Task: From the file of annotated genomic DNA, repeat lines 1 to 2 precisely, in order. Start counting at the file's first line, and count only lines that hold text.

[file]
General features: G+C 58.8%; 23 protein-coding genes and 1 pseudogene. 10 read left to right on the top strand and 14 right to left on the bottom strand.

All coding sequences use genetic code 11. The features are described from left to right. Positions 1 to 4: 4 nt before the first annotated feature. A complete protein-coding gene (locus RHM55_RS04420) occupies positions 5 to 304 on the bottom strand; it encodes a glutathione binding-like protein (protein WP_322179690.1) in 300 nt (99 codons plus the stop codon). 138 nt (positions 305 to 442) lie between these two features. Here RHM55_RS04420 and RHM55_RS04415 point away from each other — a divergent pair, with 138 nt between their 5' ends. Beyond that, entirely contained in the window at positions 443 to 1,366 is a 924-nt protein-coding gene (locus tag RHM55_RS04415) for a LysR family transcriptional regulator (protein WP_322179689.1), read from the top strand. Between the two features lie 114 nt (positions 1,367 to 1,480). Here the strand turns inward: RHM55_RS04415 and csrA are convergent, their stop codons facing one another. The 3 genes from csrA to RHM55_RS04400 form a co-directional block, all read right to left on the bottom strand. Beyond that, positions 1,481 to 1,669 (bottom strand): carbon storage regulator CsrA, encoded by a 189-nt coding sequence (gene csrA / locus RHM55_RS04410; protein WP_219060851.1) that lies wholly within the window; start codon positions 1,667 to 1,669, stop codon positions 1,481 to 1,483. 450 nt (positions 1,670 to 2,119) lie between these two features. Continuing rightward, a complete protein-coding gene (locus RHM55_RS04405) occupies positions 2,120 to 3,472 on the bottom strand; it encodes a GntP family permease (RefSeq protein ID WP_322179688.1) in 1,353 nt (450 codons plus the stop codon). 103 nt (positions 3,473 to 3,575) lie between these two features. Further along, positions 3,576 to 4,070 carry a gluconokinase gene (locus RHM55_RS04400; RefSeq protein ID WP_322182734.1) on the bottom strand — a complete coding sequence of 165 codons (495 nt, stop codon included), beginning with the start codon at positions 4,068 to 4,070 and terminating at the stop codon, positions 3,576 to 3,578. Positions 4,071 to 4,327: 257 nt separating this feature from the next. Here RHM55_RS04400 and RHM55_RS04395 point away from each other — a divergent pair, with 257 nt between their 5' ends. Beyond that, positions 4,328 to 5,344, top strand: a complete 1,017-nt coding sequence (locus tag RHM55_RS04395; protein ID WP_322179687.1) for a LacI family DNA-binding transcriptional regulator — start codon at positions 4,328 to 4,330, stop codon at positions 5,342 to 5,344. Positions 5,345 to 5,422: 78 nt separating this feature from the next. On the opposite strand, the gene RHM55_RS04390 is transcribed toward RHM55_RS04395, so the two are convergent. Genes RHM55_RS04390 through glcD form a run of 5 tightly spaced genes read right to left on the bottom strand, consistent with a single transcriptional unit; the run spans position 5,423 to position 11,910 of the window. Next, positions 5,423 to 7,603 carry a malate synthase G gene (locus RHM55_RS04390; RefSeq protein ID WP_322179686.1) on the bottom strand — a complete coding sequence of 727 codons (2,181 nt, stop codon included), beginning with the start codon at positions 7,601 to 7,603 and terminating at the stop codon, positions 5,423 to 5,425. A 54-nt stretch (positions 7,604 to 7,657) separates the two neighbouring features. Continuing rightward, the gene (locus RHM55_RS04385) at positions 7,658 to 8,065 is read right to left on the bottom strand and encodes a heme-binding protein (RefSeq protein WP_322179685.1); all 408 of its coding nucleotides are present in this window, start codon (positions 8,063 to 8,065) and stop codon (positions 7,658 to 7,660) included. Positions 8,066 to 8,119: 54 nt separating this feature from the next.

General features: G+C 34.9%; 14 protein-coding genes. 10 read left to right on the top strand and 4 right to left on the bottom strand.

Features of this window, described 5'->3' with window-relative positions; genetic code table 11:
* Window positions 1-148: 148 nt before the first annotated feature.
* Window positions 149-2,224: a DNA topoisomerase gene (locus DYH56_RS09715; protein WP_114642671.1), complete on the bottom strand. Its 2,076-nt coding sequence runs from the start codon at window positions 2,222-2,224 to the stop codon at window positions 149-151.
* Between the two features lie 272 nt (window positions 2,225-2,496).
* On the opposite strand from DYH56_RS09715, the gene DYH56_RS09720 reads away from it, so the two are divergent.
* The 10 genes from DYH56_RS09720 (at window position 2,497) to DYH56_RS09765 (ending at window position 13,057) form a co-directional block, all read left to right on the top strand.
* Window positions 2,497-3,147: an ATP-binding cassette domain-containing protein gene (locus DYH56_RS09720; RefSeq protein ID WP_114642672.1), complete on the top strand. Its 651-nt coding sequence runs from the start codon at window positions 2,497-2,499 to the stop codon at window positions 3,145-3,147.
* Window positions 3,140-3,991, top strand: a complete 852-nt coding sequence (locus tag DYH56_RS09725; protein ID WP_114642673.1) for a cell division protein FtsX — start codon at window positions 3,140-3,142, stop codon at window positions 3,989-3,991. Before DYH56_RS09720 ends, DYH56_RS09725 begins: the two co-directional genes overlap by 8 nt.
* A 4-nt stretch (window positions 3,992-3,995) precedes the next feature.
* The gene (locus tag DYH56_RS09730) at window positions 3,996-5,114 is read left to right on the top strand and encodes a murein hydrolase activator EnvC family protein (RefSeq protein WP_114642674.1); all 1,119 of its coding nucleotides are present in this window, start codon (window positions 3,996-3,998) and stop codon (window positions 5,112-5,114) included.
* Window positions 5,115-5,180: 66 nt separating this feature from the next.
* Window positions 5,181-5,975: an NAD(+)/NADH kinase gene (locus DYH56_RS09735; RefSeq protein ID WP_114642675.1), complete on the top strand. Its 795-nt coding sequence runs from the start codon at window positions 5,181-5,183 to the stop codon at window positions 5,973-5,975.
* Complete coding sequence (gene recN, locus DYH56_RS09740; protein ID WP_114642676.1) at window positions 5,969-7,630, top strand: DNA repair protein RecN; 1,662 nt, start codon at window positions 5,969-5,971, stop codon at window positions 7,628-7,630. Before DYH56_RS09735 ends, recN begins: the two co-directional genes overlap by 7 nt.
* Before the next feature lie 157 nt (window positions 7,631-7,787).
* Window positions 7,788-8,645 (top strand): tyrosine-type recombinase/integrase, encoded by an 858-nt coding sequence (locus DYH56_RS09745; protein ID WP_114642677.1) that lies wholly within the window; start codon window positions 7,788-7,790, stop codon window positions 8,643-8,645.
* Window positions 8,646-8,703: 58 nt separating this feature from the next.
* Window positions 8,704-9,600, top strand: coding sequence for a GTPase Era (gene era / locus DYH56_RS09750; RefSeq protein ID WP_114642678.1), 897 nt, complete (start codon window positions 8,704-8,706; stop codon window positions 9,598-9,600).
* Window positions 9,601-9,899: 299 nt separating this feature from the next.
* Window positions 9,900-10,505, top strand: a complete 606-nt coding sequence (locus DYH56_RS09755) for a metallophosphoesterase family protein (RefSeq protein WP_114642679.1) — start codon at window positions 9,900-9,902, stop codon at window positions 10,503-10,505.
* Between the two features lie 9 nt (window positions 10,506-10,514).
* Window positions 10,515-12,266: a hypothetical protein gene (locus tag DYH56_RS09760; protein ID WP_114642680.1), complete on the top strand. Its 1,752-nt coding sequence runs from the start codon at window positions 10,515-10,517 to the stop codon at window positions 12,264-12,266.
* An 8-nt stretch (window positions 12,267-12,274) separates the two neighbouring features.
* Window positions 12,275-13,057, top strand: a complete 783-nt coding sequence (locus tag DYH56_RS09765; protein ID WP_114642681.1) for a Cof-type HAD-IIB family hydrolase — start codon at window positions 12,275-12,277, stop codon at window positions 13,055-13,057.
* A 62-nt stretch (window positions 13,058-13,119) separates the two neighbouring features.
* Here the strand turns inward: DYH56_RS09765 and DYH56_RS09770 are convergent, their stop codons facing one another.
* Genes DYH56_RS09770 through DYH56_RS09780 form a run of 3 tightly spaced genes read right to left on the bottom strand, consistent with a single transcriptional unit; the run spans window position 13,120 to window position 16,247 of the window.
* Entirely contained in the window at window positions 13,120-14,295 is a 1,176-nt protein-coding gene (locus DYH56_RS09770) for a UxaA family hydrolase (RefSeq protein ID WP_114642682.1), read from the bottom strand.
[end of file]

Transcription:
General features: G+C 58.8%; 23 protein-coding genes and 1 pseudogene. 10 read left to right on the top strand and 14 right to left on the bottom strand.

All coding sequences use genetic code 11. The features are described from left to right. Positions 1 to 4: 4 nt before the first annotated feature. A complete protein-coding gene (locus RHM55_RS04420) occupies positions 5 to 304 on the bottom strand; it encodes a glutathione binding-like protein (protein WP_322179690.1) in 300 nt (99 codons plus the stop codon). 138 nt (positions 305 to 442) lie between these two features. Here RHM55_RS04420 and RHM55_RS04415 point away from each other — a divergent pair, with 138 nt between their 5' ends. Beyond that, entirely contained in the window at positions 443 to 1,366 is a 924-nt protein-coding gene (locus tag RHM55_RS04415) for a LysR family transcriptional regulator (protein WP_322179689.1), read from the top strand. Between the two features lie 114 nt (positions 1,367 to 1,480). Here the strand turns inward: RHM55_RS04415 and csrA are convergent, their stop codons facing one another. The 3 genes from csrA to RHM55_RS04400 form a co-directional block, all read right to left on the bottom strand. Beyond that, positions 1,481 to 1,669 (bottom strand): carbon storage regulator CsrA, encoded by a 189-nt coding sequence (gene csrA / locus RHM55_RS04410; protein WP_219060851.1) that lies wholly within the window; start codon positions 1,667 to 1,669, stop codon positions 1,481 to 1,483. 450 nt (positions 1,670 to 2,119) lie between these two features. Continuing rightward, a complete protein-coding gene (locus RHM55_RS04405) occupies positions 2,120 to 3,472 on the bottom strand; it encodes a GntP family permease (RefSeq protein ID WP_322179688.1) in 1,353 nt (450 codons plus the stop codon). 103 nt (positions 3,473 to 3,575) lie between these two features. Further along, positions 3,576 to 4,070 carry a gluconokinase gene (locus RHM55_RS04400; RefSeq protein ID WP_322182734.1) on the bottom strand — a complete coding sequence of 165 codons (495 nt, stop codon included), beginning with the start codon at positions 4,068 to 4,070 and terminating at the stop codon, positions 3,576 to 3,578. Positions 4,071 to 4,327: 257 nt separating this feature from the next. Here RHM55_RS04400 and RHM55_RS04395 point away from each other — a divergent pair, with 257 nt between their 5' ends. Beyond that, positions 4,328 to 5,344, top strand: a complete 1,017-nt coding sequence (locus tag RHM55_RS04395; protein ID WP_322179687.1) for a LacI family DNA-binding transcriptional regulator — start codon at positions 4,328 to 4,330, stop codon at positions 5,342 to 5,344. Positions 5,345 to 5,422: 78 nt separating this feature from the next. On the opposite strand, the gene RHM55_RS04390 is transcribed toward RHM55_RS04395, so the two are convergent. Genes RHM55_RS04390 through glcD form a run of 5 tightly spaced genes read right to left on the bottom strand, consistent with a single transcriptional unit; the run spans position 5,423 to position 11,910 of the window. Next, positions 5,423 to 7,603 carry a malate synthase G gene (locus RHM55_RS04390; RefSeq protein ID WP_322179686.1) on the bottom strand — a complete coding sequence of 727 codons (2,181 nt, stop codon included), beginning with the start codon at positions 7,601 to 7,603 and terminating at the stop codon, positions 5,423 to 5,425. A 54-nt stretch (positions 7,604 to 7,657) separates the two neighbouring features. Continuing rightward, the gene (locus RHM55_RS04385) at positions 7,658 to 8,065 is read right to left on the bottom strand and encodes a heme-binding protein (RefSeq protein WP_322179685.1); all 408 of its coding nucleotides are present in this window, start codon (positions 8,063 to 8,065) and stop codon (positions 7,658 to 7,660) included. Positions 8,066 to 8,119: 54 nt separating this feature from the next.